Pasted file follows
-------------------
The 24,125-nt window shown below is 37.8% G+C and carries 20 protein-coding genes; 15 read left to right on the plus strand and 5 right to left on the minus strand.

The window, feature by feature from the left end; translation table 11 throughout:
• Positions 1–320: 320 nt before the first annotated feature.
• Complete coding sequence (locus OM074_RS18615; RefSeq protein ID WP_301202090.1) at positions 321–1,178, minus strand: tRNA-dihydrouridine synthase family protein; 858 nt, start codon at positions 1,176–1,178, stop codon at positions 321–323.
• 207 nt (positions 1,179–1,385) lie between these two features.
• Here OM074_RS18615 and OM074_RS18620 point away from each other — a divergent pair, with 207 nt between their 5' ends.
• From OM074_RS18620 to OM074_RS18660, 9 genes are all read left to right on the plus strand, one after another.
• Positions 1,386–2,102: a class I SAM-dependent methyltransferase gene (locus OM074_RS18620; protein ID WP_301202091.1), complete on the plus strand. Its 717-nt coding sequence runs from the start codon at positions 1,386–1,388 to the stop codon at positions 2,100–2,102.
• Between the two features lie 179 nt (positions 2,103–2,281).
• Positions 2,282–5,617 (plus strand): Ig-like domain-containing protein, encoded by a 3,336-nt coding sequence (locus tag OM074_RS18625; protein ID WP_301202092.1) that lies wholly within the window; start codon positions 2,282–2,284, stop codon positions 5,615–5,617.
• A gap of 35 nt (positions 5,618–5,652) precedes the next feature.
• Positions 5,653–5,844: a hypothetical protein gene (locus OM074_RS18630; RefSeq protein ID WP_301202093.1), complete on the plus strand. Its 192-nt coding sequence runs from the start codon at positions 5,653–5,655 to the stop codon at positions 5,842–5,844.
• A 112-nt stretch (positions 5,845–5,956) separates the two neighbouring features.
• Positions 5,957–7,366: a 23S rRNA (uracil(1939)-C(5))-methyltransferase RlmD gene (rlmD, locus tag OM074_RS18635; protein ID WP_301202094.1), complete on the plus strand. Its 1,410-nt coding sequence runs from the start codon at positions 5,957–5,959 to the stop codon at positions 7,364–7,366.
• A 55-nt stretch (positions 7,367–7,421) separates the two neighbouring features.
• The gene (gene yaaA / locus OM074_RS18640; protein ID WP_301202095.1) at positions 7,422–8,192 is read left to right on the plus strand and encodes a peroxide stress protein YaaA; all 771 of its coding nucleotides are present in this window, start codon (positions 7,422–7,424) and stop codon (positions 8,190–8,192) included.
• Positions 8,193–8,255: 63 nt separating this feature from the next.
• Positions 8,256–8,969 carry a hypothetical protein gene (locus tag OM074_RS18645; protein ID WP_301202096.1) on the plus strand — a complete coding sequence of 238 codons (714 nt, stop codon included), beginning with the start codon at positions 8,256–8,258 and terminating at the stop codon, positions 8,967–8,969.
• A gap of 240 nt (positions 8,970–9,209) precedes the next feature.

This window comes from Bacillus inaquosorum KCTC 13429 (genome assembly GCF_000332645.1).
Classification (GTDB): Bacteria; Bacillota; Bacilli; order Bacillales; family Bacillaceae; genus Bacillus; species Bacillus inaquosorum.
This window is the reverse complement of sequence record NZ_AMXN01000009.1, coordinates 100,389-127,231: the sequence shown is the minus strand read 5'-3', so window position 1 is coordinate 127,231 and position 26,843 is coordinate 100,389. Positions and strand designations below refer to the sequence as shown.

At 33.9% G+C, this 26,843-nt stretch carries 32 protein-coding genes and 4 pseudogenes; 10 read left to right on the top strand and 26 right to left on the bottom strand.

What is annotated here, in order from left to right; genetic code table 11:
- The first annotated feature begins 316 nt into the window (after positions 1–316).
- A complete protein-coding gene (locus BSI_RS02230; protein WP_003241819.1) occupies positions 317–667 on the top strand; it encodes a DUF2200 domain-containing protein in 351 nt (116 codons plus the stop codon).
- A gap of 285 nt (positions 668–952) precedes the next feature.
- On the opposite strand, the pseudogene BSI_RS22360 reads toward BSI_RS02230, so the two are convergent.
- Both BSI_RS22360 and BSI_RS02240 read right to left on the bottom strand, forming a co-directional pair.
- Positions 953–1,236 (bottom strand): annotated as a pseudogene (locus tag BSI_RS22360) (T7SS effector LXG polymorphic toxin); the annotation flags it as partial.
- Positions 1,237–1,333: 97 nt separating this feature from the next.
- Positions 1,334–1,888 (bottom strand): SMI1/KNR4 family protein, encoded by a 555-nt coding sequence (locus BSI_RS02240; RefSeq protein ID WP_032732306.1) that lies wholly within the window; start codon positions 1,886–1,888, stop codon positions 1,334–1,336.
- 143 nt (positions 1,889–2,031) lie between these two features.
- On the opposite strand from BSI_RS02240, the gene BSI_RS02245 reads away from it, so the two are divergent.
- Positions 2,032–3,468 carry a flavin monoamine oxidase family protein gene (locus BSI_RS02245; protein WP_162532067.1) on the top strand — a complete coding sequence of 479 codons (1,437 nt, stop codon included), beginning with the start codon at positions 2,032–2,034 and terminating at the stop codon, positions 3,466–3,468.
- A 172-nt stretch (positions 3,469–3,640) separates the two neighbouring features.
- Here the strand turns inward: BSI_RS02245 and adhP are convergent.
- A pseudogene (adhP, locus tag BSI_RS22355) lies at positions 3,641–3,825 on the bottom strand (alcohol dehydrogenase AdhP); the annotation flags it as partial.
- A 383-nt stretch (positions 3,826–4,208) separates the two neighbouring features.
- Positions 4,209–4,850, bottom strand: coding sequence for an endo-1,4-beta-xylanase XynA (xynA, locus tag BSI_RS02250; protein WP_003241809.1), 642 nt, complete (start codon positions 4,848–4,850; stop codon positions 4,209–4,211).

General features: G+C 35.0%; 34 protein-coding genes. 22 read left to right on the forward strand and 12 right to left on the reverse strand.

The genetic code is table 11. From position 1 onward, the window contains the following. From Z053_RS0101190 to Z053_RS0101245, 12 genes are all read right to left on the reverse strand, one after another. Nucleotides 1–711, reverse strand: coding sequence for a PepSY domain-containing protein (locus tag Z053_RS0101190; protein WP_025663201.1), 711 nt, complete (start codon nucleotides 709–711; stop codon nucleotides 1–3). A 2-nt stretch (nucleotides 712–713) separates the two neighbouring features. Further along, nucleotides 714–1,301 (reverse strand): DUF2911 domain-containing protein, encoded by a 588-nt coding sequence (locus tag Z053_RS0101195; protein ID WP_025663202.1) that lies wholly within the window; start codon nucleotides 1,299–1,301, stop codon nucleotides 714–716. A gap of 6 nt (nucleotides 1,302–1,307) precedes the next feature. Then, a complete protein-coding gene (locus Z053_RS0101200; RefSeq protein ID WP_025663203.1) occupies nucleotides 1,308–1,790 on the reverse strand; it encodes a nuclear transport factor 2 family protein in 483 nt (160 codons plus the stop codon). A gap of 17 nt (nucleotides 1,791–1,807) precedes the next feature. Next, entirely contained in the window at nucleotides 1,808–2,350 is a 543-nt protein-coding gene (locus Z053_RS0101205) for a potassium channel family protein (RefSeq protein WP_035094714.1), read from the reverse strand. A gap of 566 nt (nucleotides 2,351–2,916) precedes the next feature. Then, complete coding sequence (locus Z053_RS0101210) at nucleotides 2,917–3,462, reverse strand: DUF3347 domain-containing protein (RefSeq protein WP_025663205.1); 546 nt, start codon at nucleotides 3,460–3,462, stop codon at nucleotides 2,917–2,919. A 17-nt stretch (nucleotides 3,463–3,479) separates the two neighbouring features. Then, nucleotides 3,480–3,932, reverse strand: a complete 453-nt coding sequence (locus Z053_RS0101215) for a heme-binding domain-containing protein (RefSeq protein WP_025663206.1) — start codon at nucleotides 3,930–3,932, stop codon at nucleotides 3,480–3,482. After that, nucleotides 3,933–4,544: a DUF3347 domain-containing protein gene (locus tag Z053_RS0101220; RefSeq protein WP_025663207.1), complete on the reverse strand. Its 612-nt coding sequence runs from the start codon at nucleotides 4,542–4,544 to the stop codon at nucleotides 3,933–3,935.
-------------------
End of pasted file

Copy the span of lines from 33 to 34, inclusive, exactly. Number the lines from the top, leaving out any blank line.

- 143 nt (positions 1,889–2,031) lie between these two features.
- On the opposite strand from BSI_RS02240, the gene BSI_RS02245 reads away from it, so the two are divergent.